Blood Test Detects Rheumatoid Arthritis 16 Years Before Onset

Test diagnoses RA with better accuracy by detecting synthetic citrullinated peptides.

A reliable new blood test can test for rheumatoid arthritis (RA) years in advance. With about 1.5 million Americans suffering from the debilitating condition, according to the Centers for Disease Control and Prevention (CDC), early detection is key.

Researchers from the Kennedy Institute of Rheumatology at the University of Oxford in England discovered a biomarker that can predict the likelihood of developing RA. The blood test all starts by examining citrullination — the process where proteins are altered due to inflammation.

These changes can cause an immune response in the body where antibodies turn on themselves, which causes rheumatoid arthritis. Tests to detect these antibodies already exist, but with low sensitivity it is not the most reliable method. But a more general test called CCP can diagnose RA a lot more accurately by detecting synthetic citrullinated peptides.

“We knew that tenascin-C is found at high levels in the joints of people with RA. We decided to see if it could be citrullinated and, if so, whether it was a target for the autoantibodies that attack the body in RA,” lead researcher Anja Schwenzer, PhD, said in a news release.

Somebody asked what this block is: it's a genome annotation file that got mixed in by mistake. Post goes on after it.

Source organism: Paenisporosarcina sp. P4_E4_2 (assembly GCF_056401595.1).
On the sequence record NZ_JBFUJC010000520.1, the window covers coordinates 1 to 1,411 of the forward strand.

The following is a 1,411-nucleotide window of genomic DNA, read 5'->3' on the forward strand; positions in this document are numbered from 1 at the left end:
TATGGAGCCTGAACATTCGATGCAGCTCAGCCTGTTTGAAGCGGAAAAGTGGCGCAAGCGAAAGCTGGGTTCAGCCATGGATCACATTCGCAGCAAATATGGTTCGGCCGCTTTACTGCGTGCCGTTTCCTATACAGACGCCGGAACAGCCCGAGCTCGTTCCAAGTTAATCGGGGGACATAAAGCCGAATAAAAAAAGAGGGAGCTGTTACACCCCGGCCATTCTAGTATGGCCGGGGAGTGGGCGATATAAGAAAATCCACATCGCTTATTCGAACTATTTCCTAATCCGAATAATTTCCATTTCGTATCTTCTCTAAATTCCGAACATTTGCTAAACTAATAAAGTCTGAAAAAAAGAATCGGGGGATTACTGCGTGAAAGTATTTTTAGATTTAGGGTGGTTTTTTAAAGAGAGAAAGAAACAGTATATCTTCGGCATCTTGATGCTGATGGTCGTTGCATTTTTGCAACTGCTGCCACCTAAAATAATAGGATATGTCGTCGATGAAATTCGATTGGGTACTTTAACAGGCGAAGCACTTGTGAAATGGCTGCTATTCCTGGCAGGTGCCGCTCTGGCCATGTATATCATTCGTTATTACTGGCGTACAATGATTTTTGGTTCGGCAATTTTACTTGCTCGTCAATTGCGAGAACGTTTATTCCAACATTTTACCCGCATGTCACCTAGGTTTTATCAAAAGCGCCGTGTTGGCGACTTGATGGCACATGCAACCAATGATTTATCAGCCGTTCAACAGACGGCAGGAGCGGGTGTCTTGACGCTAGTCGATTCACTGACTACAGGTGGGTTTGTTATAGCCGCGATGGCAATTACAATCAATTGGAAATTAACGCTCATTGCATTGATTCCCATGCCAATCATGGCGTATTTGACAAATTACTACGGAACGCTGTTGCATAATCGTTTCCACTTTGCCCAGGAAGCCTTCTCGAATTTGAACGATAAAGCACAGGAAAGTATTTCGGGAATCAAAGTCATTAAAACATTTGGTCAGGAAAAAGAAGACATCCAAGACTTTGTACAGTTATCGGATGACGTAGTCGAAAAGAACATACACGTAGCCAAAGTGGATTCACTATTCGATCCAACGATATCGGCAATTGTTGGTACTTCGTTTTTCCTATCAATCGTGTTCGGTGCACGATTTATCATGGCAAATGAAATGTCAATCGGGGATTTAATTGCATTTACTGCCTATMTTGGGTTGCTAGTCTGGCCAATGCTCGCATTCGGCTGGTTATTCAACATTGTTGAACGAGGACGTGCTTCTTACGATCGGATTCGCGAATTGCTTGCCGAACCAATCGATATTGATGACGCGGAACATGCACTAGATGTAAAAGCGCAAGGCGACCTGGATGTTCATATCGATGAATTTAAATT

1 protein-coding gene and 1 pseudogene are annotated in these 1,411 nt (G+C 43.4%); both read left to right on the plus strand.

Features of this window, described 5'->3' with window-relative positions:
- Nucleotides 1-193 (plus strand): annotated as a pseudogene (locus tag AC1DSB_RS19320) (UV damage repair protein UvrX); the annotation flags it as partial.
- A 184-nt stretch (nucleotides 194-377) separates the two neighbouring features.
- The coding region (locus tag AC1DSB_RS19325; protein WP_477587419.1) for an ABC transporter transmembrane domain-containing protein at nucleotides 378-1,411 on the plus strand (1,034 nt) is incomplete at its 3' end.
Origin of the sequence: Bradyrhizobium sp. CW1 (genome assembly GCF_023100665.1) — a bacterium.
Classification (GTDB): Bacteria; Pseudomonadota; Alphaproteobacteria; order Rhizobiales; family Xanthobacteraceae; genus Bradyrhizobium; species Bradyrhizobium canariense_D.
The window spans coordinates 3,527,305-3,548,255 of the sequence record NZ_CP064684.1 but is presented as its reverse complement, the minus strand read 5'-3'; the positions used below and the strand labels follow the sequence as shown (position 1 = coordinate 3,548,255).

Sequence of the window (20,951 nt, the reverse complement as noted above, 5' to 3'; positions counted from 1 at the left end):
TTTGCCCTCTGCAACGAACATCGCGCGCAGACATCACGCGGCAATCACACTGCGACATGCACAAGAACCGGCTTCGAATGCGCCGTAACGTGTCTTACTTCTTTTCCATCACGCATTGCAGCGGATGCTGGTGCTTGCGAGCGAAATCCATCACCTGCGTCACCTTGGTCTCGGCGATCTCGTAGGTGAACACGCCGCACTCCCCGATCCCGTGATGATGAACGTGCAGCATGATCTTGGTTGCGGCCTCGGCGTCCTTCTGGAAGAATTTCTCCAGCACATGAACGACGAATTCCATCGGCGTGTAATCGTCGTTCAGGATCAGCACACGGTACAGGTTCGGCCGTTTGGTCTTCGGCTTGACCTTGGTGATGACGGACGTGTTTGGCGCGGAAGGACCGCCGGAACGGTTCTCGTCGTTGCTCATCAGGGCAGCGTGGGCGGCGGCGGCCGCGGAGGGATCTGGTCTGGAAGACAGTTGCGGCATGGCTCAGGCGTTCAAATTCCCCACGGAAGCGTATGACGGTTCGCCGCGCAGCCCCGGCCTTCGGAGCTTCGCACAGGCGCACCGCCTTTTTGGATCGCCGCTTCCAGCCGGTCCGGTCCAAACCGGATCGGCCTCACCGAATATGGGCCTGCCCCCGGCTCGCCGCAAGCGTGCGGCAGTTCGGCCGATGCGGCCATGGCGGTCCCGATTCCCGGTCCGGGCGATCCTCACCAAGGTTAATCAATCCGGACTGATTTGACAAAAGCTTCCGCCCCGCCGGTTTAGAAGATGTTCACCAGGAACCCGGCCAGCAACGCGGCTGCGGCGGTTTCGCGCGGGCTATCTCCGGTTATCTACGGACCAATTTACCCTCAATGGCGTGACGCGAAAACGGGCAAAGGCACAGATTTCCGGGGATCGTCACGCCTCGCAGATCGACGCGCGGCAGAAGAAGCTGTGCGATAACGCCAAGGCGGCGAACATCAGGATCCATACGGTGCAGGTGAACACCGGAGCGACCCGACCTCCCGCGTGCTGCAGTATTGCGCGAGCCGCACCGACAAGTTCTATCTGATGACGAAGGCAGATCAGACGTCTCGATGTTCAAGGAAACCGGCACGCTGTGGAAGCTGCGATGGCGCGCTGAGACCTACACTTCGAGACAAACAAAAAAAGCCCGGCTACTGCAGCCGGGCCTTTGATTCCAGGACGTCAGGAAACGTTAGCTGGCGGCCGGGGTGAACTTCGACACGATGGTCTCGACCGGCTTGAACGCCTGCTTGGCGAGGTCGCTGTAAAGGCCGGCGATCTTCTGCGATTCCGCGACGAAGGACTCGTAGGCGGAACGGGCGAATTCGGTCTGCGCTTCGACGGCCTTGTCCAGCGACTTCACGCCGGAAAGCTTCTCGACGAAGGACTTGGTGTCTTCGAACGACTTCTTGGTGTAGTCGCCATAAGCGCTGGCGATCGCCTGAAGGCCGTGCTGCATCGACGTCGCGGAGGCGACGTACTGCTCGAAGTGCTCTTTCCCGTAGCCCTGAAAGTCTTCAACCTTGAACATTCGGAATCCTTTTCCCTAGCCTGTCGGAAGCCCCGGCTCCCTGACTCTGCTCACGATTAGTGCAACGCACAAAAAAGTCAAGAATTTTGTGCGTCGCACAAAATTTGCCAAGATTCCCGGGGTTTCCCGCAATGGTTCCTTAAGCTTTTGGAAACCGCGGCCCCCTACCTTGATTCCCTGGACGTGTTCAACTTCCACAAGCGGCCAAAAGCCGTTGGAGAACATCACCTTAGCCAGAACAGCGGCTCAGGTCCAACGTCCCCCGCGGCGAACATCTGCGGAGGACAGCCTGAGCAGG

The team looked at blood test results from more than 2000 patients who had not been diagnosed with arthritis. They were able to diagnose RA in about half of the cases — some of which weren’t identified by standard testing – by targeting citrullinated tenascin-C (cTNC).

The method has a very low false positives rates and is 98% accurate at ruling out RA, according to the report in the Annals of the Rheumatic Diseases.

“What is particularly exciting is that when we looked at samples taken from people before their arthritis began, we could see these antibodies to cTNC up to 16 years before the disease occurred — on average the antibodies could be found seven years before the disease appeared,” explained Kim Midwood, BCs (Hons), PhD.

Early detection leads to more effective treatment, so not only does this additional test help increase the accuracy of the CCP assay, but it also helps spot RA way in advance which leads to better patient outcomes.

“This latest research provides the basis of tests that could improve diagnosis and, importantly, detect disease at a very early stage, with the promise even that people at risk of developing rheumatoid arthritis can be followed before the disease begins,” concluded Stephen Simpson, PhD, research director at Arthritis Research UK.

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